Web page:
We must not close our eyes and follow a teacher blindly. The teacher carries a message, but the teacher may not necessarily be enlightened. The teacher is a human being. S/he may still be affected by emotions and will sometimes make mistakes. What we must learn from that teacher is the message, not always the behavior.
It is wiser to separate the teachings from the behavior of the teacher. Then if some action of the teacher should disappoint us, we will not lose interest in the Dharma because of the behavior of one person. Everyone has the same capability as the teacher, the same potential. If we continue to follow the Path, we may go further than some of our teachers.
If we learn that the teacher has behaved in a manner contrary to the Dharma, we should remember that the bond between student and teacher is voluntary, and it is possible that this particular teacher is no longer appropriate for us.
Perhaps this person was never a true teacher, and in that case there is no bond to sever. If a teacher that was formerly qualified should break the Precepts or his/her lineage Vows later, then that action automatically dissolves any bond with the student, and there is no longer a bond to sever.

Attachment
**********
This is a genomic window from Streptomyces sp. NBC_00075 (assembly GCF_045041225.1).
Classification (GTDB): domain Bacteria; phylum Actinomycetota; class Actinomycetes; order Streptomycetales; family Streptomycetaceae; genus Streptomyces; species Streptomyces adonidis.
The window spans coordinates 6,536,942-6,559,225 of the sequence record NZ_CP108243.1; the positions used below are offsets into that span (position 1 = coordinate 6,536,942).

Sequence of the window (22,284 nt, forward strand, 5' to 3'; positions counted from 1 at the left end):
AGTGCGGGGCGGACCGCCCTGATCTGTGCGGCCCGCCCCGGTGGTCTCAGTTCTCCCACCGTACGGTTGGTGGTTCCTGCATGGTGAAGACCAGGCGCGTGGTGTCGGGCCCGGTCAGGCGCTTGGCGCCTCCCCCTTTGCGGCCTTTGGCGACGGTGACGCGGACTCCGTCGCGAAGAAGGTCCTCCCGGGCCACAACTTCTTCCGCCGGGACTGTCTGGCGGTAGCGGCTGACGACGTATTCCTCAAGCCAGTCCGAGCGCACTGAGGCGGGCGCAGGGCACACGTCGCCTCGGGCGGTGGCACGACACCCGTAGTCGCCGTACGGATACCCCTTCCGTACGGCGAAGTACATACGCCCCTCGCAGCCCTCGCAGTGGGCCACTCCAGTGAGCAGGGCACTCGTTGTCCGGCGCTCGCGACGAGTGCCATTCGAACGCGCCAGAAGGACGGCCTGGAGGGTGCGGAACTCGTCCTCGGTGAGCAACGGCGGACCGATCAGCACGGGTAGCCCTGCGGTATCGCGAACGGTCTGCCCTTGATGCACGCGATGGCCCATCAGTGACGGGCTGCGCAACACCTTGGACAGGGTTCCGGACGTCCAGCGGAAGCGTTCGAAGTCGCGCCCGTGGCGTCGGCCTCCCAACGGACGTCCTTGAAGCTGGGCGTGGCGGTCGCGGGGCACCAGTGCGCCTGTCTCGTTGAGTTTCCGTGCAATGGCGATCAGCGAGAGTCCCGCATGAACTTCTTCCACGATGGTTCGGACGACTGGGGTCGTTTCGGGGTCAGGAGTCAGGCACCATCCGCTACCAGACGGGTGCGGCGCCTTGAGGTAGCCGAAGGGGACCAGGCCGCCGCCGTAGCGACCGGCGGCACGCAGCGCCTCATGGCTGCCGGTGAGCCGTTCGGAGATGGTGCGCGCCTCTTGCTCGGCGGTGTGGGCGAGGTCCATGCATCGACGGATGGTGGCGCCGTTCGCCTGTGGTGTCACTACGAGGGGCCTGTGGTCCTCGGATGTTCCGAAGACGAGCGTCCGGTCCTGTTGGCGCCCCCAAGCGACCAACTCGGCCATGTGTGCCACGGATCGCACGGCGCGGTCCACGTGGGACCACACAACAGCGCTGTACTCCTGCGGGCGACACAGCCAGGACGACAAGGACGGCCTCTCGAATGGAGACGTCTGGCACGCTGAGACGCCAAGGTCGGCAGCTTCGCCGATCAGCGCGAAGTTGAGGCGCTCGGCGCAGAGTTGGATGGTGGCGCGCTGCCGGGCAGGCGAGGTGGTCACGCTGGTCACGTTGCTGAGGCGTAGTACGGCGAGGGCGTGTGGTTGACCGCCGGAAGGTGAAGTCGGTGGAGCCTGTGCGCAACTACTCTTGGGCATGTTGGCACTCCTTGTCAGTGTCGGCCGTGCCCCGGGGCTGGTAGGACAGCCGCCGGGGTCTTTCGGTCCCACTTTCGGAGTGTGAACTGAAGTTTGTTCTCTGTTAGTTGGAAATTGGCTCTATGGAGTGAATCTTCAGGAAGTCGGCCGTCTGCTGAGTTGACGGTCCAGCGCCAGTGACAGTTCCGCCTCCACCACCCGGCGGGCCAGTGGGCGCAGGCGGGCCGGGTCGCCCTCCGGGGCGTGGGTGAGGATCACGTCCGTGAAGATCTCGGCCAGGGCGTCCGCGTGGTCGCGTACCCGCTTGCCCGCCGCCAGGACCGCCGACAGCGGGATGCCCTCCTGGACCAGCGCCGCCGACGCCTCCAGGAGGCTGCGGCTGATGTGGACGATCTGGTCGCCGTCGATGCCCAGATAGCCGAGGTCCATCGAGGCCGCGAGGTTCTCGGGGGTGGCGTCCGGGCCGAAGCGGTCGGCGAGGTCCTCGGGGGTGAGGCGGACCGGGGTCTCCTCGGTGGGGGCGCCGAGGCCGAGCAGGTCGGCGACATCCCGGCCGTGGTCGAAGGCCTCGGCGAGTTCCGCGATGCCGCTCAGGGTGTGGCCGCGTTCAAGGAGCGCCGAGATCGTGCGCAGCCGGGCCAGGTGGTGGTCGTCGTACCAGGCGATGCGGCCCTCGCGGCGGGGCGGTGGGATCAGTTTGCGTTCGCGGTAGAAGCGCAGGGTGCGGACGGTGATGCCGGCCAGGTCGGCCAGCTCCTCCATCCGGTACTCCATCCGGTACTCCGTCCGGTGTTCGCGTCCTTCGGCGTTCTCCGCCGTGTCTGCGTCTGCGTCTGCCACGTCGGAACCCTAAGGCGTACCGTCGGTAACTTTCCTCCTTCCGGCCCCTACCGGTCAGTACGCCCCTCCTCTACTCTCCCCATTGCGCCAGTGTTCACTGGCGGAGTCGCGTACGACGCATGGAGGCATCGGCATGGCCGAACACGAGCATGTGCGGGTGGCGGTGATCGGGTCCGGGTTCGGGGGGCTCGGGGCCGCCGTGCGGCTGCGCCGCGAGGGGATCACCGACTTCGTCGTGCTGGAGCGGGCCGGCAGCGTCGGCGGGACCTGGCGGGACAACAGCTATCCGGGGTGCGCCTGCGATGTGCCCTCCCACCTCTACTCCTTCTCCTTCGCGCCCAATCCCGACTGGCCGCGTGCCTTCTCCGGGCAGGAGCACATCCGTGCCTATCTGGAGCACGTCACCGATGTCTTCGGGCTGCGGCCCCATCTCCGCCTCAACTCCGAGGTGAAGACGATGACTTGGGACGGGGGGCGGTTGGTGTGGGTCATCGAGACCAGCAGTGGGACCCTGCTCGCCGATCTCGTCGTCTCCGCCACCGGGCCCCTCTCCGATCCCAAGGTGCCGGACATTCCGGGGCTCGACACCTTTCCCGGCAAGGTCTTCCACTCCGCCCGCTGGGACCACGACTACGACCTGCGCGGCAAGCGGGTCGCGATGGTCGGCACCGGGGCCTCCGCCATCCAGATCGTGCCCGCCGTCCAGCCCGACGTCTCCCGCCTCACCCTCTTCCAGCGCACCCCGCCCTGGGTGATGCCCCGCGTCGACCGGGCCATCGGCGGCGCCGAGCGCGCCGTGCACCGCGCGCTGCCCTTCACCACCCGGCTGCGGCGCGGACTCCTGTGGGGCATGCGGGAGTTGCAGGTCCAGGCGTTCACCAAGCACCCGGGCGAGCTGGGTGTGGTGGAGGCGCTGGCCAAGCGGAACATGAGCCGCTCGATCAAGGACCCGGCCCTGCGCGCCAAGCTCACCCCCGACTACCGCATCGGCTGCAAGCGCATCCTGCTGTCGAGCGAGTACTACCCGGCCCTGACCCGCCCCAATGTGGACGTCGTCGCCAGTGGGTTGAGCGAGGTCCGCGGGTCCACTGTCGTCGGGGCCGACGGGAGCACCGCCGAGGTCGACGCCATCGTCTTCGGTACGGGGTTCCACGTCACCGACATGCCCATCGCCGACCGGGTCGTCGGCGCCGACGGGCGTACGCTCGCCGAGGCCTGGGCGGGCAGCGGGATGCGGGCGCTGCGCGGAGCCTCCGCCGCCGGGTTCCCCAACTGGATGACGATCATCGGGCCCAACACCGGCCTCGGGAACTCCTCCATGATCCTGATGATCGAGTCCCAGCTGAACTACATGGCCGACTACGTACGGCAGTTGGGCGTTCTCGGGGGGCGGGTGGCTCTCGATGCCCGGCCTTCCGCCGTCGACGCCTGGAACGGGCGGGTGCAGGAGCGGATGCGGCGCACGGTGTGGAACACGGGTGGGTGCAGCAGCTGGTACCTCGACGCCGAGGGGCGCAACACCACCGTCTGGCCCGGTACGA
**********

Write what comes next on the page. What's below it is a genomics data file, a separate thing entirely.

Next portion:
If we are unsure or uneasy about our teacher’s behaviors, then we should attempt to discuss the issue with the teacher, or with another teacher whom we respect. There may be a misunderstanding and an easy explanation. A refusal to discuss the issue may indicate that the relationship is not worth pursuing. Time and common sense will show the way.
If this is not possible, or if we are still distressed, we can turn to the scriptures of the Dharma for guidance. We should not have blind faith, but also we should not engage in blind criticism. Rather, we must rely on the teachings to evaluate a teacher.